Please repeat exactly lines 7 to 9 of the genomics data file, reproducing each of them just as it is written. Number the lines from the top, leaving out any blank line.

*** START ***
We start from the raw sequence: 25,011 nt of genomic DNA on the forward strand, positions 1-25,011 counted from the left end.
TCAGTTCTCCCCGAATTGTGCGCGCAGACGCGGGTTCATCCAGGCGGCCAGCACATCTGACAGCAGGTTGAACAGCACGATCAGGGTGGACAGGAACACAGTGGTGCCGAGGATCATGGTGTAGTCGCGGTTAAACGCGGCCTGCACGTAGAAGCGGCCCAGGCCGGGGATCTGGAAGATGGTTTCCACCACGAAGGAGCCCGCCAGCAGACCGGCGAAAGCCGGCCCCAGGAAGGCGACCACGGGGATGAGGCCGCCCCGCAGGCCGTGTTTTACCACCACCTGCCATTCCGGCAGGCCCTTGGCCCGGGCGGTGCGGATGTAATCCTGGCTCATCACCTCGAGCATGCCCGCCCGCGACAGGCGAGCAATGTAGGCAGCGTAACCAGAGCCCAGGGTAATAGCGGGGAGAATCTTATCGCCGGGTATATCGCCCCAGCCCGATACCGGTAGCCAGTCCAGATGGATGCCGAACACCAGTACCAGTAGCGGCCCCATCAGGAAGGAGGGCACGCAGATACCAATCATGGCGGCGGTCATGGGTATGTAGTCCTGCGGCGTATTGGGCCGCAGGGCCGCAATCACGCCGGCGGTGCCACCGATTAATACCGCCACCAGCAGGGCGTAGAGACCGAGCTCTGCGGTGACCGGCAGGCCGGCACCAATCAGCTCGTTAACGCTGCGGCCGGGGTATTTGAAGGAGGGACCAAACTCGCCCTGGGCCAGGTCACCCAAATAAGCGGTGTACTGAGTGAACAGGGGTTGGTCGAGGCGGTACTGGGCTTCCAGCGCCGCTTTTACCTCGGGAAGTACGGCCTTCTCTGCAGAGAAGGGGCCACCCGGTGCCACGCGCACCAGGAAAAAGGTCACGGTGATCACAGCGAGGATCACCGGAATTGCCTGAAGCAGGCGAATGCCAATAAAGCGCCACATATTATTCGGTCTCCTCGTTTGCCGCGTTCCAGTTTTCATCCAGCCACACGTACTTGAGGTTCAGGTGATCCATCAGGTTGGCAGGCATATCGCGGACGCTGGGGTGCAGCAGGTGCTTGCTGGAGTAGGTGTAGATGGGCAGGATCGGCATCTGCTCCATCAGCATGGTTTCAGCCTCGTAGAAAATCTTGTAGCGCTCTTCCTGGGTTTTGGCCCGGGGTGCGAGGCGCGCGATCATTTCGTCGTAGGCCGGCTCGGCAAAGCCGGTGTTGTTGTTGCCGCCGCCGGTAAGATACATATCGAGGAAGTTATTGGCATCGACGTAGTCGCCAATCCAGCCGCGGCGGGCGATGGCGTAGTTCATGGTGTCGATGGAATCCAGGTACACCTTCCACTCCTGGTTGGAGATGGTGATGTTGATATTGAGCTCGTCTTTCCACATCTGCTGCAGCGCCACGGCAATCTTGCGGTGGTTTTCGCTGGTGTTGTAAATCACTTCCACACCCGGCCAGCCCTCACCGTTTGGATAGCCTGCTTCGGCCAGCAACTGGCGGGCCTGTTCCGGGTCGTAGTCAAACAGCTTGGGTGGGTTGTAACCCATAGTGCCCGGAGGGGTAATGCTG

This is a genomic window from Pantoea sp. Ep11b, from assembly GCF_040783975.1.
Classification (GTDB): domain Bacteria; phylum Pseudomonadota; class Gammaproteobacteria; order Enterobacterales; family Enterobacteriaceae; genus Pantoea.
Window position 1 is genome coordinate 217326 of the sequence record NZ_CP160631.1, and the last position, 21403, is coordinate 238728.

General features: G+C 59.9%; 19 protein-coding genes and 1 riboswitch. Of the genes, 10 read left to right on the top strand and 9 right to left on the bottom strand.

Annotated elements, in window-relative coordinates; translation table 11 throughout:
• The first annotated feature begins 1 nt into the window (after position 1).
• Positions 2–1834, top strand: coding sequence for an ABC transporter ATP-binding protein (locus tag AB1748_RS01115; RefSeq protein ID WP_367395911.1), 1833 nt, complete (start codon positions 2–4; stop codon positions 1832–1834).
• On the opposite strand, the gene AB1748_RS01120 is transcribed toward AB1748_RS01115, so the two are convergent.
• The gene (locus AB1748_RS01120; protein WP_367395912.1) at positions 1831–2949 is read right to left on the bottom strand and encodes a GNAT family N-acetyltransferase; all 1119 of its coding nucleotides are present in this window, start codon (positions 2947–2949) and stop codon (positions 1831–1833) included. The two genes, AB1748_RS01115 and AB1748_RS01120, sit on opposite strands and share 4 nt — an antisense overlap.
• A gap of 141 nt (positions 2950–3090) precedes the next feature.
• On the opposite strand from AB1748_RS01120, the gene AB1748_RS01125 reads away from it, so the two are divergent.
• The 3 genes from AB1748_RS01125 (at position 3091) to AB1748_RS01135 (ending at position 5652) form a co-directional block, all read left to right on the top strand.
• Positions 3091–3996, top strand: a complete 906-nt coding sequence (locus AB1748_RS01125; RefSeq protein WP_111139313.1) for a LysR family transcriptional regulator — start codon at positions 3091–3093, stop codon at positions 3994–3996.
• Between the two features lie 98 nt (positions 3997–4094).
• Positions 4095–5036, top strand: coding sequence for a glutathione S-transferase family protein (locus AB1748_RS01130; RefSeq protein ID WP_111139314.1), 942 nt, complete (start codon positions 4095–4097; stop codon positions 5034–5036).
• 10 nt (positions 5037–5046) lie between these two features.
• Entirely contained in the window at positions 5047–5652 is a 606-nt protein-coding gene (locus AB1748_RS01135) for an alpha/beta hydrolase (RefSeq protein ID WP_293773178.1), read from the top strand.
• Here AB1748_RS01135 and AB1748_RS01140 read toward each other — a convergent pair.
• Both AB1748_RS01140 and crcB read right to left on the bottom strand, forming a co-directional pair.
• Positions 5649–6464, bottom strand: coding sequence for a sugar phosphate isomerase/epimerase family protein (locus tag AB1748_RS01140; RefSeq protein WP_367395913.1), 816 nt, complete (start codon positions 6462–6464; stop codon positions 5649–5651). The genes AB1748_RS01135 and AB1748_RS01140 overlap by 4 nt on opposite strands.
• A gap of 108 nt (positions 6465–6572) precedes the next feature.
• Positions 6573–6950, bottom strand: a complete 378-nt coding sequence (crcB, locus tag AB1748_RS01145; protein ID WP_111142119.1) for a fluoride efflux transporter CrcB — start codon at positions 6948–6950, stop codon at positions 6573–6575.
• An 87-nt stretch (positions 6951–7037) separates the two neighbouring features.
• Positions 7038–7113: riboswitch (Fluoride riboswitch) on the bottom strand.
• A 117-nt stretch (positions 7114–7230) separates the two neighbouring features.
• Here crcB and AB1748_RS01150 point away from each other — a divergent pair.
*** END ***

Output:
Annotated elements, in window-relative coordinates; translation table 11 throughout:
• The first annotated feature begins 1 nt into the window (after position 1).
• Positions 2–1834, top strand: coding sequence for an ABC transporter ATP-binding protein (locus tag AB1748_RS01115; RefSeq protein ID WP_367395911.1), 1833 nt, complete (start codon positions 2–4; stop codon positions 1832–1834).